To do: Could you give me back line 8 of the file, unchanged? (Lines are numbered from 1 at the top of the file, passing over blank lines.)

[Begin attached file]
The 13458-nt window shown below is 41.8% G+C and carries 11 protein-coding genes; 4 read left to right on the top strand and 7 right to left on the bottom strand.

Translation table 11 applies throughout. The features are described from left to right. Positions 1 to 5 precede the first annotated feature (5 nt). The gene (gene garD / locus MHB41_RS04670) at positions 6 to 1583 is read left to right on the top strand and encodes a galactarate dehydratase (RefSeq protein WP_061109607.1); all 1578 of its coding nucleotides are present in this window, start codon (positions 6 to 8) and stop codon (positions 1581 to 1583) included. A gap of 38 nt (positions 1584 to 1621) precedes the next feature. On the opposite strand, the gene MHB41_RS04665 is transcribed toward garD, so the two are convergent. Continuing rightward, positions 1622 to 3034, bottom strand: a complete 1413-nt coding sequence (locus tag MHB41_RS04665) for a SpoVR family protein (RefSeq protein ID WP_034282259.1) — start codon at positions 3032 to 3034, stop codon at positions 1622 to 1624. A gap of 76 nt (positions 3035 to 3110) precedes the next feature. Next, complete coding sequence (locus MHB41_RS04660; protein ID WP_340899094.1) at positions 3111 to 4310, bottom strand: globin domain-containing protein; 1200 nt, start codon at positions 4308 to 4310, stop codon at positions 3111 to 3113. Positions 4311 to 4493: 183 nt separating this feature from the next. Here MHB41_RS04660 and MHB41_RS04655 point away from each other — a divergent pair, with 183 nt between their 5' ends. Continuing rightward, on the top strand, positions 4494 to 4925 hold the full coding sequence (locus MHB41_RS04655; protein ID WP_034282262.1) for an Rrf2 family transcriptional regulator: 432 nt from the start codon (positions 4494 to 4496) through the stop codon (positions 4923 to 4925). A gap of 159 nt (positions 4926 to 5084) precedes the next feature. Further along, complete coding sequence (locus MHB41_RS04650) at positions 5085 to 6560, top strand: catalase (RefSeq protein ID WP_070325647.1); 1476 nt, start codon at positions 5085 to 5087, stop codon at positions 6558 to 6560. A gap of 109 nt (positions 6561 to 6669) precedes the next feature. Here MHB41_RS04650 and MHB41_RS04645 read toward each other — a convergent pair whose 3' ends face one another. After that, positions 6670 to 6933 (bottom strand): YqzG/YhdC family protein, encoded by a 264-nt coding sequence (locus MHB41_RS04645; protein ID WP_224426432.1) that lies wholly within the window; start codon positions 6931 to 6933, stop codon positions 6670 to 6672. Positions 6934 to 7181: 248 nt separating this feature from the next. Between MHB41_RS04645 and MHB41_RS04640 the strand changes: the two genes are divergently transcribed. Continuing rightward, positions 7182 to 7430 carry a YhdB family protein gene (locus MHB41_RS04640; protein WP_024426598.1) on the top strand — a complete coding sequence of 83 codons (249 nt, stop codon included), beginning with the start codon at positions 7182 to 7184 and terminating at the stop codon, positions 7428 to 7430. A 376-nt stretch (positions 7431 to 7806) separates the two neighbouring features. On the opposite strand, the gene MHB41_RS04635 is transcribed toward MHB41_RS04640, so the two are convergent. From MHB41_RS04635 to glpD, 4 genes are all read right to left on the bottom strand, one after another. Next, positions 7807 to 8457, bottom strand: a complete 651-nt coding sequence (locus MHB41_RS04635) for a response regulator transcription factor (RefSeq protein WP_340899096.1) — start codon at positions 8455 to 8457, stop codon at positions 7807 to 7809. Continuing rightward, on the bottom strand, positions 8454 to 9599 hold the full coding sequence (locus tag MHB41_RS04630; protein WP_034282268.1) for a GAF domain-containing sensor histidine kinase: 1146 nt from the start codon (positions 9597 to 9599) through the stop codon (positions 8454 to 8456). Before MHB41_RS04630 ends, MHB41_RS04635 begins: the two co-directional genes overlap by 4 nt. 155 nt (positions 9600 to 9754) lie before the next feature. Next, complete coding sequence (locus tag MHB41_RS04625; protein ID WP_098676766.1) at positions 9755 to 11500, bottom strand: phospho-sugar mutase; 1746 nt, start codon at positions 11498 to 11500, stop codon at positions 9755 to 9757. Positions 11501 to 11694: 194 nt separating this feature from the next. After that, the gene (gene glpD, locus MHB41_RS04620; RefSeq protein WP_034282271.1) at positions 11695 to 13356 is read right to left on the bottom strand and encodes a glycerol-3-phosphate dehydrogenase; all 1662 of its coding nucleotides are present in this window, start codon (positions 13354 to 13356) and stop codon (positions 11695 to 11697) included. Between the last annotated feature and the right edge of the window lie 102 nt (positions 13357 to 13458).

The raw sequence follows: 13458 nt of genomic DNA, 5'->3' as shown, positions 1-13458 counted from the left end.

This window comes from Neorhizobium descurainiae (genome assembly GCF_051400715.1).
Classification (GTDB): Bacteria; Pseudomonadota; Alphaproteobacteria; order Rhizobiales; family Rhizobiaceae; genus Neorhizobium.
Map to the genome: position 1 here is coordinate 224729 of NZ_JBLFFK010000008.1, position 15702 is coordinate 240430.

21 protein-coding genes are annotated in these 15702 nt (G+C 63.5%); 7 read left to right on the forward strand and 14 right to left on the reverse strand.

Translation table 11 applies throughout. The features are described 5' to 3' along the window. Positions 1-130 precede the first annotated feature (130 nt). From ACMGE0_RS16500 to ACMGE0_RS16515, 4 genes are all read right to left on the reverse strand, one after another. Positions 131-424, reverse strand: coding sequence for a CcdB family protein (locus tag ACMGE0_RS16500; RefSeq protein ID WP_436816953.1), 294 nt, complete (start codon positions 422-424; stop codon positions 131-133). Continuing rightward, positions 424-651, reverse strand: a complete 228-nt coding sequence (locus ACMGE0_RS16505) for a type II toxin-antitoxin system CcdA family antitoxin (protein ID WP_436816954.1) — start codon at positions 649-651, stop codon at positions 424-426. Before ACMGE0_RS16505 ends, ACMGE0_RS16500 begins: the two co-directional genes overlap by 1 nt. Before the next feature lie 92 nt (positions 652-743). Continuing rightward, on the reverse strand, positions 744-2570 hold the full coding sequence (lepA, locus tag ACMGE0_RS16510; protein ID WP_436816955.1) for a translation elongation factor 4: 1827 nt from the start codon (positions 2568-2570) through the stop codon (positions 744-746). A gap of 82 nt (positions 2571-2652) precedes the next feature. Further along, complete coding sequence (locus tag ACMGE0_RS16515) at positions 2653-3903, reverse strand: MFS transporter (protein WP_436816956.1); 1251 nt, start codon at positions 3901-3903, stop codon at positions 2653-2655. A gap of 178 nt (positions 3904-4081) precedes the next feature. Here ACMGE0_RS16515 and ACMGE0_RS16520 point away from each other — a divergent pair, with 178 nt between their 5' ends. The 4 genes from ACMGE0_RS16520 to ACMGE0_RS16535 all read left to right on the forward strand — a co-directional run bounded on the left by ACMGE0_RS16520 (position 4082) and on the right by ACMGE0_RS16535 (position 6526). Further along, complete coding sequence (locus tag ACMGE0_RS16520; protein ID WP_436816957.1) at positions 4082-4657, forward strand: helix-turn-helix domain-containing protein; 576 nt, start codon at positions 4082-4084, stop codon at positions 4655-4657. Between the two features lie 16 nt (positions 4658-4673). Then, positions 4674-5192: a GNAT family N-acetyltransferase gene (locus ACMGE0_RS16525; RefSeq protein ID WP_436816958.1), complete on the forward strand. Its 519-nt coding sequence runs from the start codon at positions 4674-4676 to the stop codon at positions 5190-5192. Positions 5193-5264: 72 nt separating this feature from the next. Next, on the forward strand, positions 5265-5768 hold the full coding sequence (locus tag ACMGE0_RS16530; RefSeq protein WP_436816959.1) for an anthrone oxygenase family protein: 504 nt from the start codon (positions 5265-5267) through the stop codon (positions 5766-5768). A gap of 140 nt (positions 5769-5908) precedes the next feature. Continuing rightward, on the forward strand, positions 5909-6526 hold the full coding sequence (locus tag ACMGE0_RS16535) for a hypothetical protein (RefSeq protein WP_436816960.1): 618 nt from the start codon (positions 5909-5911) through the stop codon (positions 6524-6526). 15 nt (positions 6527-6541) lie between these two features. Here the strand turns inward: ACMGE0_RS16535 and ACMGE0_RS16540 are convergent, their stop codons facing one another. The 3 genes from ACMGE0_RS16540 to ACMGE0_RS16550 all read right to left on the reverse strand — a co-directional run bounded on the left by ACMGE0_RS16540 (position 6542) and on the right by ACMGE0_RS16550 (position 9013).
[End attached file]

Translation table 11 applies throughout. The features are described 5' to 3' along the window. Positions 1-130 precede the first annotated feature (130 nt). From ACMGE0_RS16500 to ACMGE0_RS16515, 4 genes are all read right to left on the reverse strand, one after another. Positions 131-424, reverse strand: coding sequence for a CcdB family protein (locus tag ACMGE0_RS16500; RefSeq protein ID WP_436816953.1), 294 nt, complete (start codon positions 422-424; stop codon positions 131-133). Continuing rightward, positions 424-651, reverse strand: a complete 228-nt coding sequence (locus ACMGE0_RS16505) for a type II toxin-antitoxin system CcdA family antitoxin (protein ID WP_436816954.1) — start codon at positions 649-651, stop codon at positions 424-426. Before ACMGE0_RS16505 ends, ACMGE0_RS16500 begins: the two co-directional genes overlap by 1 nt. Before the next feature lie 92 nt (positions 652-743). Continuing rightward, on the reverse strand, positions 744-2570 hold the full coding sequence (lepA, locus tag ACMGE0_RS16510; protein ID WP_436816955.1) for a translation elongation factor 4: 1827 nt from the start codon (positions 2568-2570) through the stop codon (positions 744-746). A gap of 82 nt (positions 2571-2652) precedes the next feature. Further along, complete coding sequence (locus tag ACMGE0_RS16515) at positions 2653-3903, reverse strand: MFS transporter (protein WP_436816956.1); 1251 nt, start codon at positions 3901-3903, stop codon at positions 2653-2655. A gap of 178 nt (positions 3904-4081) precedes the next feature. Here ACMGE0_RS16515 and ACMGE0_RS16520 point away from each other — a divergent pair, with 178 nt between their 5' ends. The 4 genes from ACMGE0_RS16520 to ACMGE0_RS16535 all read left to right on the forward strand — a co-directional run bounded on the left by ACMGE0_RS16520 (position 4082) and on the right by ACMGE0_RS16535 (position 6526). Further along, complete coding sequence (locus tag ACMGE0_RS16520; protein ID WP_436816957.1) at positions 4082-4657, forward strand: helix-turn-helix domain-containing protein; 576 nt, start codon at positions 4082-4084, stop codon at positions 4655-4657. Between the two features lie 16 nt (positions 4658-4673). Then, positions 4674-5192: a GNAT family N-acetyltransferase gene (locus ACMGE0_RS16525; RefSeq protein ID WP_436816958.1), complete on the forward strand. Its 519-nt coding sequence runs from the start codon at positions 4674-4676 to the stop codon at positions 5190-5192. Positions 5193-5264: 72 nt separating this feature from the next. Next, on the forward strand, positions 5265-5768 hold the full coding sequence (locus tag ACMGE0_RS16530; RefSeq protein WP_436816959.1) for an anthrone oxygenase family protein: 504 nt from the start codon (positions 5265-5267) through the stop codon (positions 5766-5768). A gap of 140 nt (positions 5769-5908) precedes the next feature. Continuing rightward, on the forward strand, positions 5909-6526 hold the full coding sequence (locus tag ACMGE0_RS16535) for a hypothetical protein (RefSeq protein WP_436816960.1): 618 nt from the start codon (positions 5909-5911) through the stop codon (positions 6524-6526). 15 nt (positions 6527-6541) lie between these two features. Here the strand turns inward: ACMGE0_RS16535 and ACMGE0_RS16540 are convergent, their stop codons facing one another. The 3 genes from ACMGE0_RS16540 to ACMGE0_RS16550 all read right to left on the reverse strand — a co-directional run bounded on the left by ACMGE0_RS16540 (position 6542) and on the right by ACMGE0_RS16550 (position 9013).